Playing nine innings while being grateful that Xander Bogaerts’s delayed flight isn’t the kind where passengers get re-accommodated . . .
1. Six games, three wins, and three losses into the season, and it’s already gotten weird. Bogaerts has two hits — or twice as many as Mookie Betts. Sandy Leon has more home runs — one — than Betts, Bogaerts, and Hanley Ramirez combined. The entire roster has as many home runs (three) as the Astros’ George Springer has leading off games. The flu has knocked at least five players out of commission at some point and led to the fumigation of at least two locker rooms in their wake. Two players have been placed on the bereavement list. Noe Ramirez and Ben Taylor have pitched more innings than David Price and Drew Pomeranz. Again: Weird. The Sox start a seven-game homestand Tuesday, six against AL East teams. It’s time for the varsity to return to health and production. The Boston PawSox have grown tiresome.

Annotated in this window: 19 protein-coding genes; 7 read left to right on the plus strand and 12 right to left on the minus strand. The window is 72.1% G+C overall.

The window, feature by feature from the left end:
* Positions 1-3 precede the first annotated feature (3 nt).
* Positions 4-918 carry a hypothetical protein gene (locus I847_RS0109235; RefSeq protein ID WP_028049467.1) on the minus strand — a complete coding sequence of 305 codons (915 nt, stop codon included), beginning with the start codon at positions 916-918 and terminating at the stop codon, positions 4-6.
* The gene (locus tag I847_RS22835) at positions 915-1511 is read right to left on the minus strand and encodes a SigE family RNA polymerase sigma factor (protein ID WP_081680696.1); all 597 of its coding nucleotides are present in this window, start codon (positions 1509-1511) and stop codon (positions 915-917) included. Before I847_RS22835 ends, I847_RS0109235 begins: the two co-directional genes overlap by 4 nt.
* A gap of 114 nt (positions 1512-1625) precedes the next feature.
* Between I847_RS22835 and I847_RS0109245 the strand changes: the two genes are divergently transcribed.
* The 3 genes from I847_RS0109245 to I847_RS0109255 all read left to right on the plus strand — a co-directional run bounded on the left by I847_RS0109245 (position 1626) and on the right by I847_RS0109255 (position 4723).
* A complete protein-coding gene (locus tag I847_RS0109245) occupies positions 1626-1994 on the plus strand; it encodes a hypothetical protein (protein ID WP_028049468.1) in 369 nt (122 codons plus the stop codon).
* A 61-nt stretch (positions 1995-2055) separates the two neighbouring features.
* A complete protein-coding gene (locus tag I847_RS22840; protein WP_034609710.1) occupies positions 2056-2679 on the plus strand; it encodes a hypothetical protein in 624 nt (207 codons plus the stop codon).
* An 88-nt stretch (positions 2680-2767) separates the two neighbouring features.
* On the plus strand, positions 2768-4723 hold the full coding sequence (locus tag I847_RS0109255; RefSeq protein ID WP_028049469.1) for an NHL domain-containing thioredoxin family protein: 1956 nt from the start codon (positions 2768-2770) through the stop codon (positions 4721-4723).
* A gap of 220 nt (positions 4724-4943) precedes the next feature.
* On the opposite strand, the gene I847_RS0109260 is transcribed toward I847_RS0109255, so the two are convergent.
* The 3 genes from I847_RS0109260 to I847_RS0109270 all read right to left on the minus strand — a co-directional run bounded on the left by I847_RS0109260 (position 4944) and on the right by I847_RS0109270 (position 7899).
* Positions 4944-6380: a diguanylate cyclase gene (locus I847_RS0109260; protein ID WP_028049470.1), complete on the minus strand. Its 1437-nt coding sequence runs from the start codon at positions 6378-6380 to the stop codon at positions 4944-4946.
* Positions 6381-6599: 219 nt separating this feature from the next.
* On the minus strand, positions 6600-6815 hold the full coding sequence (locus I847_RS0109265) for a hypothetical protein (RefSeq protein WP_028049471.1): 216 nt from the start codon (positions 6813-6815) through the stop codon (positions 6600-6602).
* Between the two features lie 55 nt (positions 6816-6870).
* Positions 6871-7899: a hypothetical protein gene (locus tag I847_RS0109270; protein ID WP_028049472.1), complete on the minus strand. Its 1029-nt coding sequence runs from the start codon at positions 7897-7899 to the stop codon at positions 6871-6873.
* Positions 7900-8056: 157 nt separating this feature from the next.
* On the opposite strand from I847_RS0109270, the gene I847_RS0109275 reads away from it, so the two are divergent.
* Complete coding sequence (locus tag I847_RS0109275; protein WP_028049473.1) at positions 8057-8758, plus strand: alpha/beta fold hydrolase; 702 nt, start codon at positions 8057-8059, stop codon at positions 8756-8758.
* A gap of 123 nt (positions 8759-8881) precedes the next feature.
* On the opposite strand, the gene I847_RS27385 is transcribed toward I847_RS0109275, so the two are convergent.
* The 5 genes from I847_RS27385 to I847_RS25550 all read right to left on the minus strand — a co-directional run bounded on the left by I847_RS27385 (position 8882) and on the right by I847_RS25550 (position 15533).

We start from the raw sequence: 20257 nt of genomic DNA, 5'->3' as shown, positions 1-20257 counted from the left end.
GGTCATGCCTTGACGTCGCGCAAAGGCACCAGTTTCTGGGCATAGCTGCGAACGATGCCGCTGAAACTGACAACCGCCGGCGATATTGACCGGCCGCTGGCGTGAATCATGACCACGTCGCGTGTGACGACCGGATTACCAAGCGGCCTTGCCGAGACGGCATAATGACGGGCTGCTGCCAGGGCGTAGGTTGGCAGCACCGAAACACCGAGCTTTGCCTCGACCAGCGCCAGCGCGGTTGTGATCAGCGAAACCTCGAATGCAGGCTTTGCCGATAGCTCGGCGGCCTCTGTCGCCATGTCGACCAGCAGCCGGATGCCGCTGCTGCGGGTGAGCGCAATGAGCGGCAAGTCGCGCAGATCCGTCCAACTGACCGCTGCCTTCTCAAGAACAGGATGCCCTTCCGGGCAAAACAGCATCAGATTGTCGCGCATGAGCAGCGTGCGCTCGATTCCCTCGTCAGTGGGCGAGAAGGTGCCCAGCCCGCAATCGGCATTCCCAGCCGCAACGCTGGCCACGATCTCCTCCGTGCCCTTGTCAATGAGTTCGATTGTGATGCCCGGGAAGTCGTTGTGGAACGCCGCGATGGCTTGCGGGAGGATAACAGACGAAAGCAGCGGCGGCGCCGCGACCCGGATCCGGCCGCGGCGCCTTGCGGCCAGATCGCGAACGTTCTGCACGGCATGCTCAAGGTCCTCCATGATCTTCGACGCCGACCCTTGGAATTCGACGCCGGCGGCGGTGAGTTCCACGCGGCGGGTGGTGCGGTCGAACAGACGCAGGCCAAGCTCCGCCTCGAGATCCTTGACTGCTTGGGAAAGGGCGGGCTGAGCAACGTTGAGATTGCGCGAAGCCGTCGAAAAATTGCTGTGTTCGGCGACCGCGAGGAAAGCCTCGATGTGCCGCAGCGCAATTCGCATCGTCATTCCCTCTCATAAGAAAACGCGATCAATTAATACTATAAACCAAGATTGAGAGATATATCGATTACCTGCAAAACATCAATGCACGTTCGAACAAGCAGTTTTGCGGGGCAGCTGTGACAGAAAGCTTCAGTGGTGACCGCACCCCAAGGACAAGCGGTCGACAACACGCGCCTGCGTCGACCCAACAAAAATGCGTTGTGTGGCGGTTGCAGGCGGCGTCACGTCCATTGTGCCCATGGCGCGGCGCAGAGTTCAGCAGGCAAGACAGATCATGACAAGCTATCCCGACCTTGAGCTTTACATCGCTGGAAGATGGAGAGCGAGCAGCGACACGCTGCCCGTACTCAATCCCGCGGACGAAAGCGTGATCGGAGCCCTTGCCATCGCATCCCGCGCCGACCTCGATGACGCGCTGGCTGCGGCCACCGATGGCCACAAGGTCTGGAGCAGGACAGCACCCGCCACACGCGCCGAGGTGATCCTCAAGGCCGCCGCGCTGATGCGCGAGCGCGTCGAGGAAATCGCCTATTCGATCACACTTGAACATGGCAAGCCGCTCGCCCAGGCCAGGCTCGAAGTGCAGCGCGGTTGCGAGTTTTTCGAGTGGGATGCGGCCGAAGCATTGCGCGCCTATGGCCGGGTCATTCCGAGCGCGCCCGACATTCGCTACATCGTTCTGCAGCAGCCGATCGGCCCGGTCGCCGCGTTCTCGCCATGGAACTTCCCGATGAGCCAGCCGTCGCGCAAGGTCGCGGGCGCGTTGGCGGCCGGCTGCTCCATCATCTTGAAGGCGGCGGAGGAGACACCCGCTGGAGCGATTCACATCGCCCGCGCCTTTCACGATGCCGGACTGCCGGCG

2. The small-sample-size warning label applies here, but right now this Red Sox team feels a little bit like the ’02 club. That was a Dan Duquette team, but it sure looked like a Dave Dombrowski team. It was stocked with superstars (Manny, Pedro, Nomar, newcomer Johnny Damon, 21-game winner Derek Lowe, and I’m counting 43-year-old Rickey Henderson here for pure entertainment value) but didn’t have a lot of quality depth (Shea Hillenbrand finished sixth on the roster in Wins Above Replacement, first baseman Tony Clark had a 47 adjusted OPS in 298 plate appearances, second baseman Rey Sanchez had a 75 OPS-plus in 386 PAs). That team won 93 games but finished six back of the Angels in the wild card race.